Detroit Casinos Report $86.38 million in February Revenue
February’s revenue report for Detroit’s three commercial casinos will be the last one with distorted year-over-year comparisons.
The coronavirus pandemic struck last March, effectively shutting down the casinos and forcing each to operate at reduced capacity when they reopened. February 2020 had the last bit of normalcy before everyone’s daily life changed.
RELATED: Check out all Top US online casinos
For the February 2021 revenue report, the three casinos reported $86.38 million in monthly aggregate revenue. Table games and slots were responsible for $86.46 million, while retail sports betting produced a $77,627 loss.
The February table games and slots revenue was a 29% decrease compared to the February 2020 totals but was just 0.4% down from January 2021.
MGM Grand Detroit had the largest market share at 40%. MotorCity Casino came in second at 36% and Greektown Casino finished with 24%.
MGM’s monthly gaming revenue fell 34.6% from last year to $34.43 million and MotorCity’s monthly revenue decreased 22.9% to $31.24 million. Greektown saw a fall of 27.3% to $20.79 million.
The three casinos paid the state $7 million in gaming taxes. A year ago, the state received $9.9 million for gaming taxes in the same month.
Meanwhile, the casinos submitted $10.3 million in wagering taxes and development agreement payments to the city of Detroit.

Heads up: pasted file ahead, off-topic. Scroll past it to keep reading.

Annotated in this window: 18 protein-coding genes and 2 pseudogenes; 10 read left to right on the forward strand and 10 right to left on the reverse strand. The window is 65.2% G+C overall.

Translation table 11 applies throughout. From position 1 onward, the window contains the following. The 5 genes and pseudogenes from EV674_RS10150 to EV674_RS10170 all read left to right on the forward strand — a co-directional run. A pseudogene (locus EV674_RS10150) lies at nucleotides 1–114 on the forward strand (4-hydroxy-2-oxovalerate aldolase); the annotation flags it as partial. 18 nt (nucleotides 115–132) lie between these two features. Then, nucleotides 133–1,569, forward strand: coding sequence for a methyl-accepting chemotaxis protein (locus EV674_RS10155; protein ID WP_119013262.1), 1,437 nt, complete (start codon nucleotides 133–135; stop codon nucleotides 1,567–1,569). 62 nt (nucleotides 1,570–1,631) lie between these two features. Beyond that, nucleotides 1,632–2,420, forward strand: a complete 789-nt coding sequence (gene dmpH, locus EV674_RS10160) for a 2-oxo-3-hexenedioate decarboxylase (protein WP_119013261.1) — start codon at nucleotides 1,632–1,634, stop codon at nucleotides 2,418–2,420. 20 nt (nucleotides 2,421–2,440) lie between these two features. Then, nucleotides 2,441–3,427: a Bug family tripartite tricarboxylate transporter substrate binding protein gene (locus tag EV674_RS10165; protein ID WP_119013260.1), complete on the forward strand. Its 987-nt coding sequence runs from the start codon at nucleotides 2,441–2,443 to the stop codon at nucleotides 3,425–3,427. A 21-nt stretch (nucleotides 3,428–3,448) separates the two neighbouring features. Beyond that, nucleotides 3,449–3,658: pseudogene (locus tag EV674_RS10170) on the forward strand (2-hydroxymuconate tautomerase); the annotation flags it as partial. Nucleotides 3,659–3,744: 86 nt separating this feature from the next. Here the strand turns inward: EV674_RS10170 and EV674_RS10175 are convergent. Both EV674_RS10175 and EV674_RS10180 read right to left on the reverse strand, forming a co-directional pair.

As a result of pandemic closures last year, the Detroit casinos produced just over $299 million in combined revenue in the first six months of 2020, compared to the more than $733 million in the first six months of 2019, a 59% drop.
Retail Sportsbooks Take a Loss
Collectively, the three commercial casinos in Detroit reported a sports betting loss of $77,627 with a total handle of $23.7 million. Greektown reported $114,814 in retail sports betting qualified adjusted gross receipts for the month, but MGM recorded a loss of $8,761 while MotorCity reported a loss of $183,680.
Michigan launched mobile sports betting and online casino in late January.
The casinos paid $4,340 in sports betting taxes to the state and also reported submitting $5,304 in sports betting taxes to the city of Detroit.
For January, fantasy contest operators reported total adjusted revenues of $2.2 million and paid taxes of $186,699. The fantasy contest reports are a month behind the casino and retail sports betting reports.
Bryce joined TopUSCasinos.com after spending the last nine years covering high school and college sports throughout Michigan. He’s served as the primary Division II beat writer for Grand Valley State and Michigan Tech. Along with his newspaper background, he's worked in marketing and recently co-founded Upbeat — the Upper Peninsula of Michigan’s first subscription-based prep sports website. His favorite sports to gamble on are football, basketball, baseball and Formula 1.